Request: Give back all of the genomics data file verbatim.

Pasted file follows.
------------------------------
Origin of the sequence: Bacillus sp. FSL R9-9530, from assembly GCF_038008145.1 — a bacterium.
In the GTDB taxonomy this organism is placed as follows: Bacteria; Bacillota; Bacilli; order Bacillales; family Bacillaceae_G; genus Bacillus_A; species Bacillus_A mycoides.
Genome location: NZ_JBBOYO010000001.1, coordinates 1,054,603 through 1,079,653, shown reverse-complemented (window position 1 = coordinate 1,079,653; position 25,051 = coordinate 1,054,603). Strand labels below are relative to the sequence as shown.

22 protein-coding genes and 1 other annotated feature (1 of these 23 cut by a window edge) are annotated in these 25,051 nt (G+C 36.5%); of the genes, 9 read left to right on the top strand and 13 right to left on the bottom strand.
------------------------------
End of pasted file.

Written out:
Origin of the sequence: Bacillus sp. FSL R9-9530, from assembly GCF_038008145.1 — a bacterium.
In the GTDB taxonomy this organism is placed as follows: Bacteria; Bacillota; Bacilli; order Bacillales; family Bacillaceae_G; genus Bacillus_A; species Bacillus_A mycoides.
Genome location: NZ_JBBOYO010000001.1, coordinates 1,054,603 through 1,079,653, shown reverse-complemented (window position 1 = coordinate 1,079,653; position 25,051 = coordinate 1,054,603). Strand labels below are relative to the sequence as shown.

22 protein-coding genes and 1 other annotated feature (1 of these 23 cut by a window edge) are annotated in these 25,051 nt (G+C 36.5%); of the genes, 9 read left to right on the top strand and 13 right to left on the bottom strand.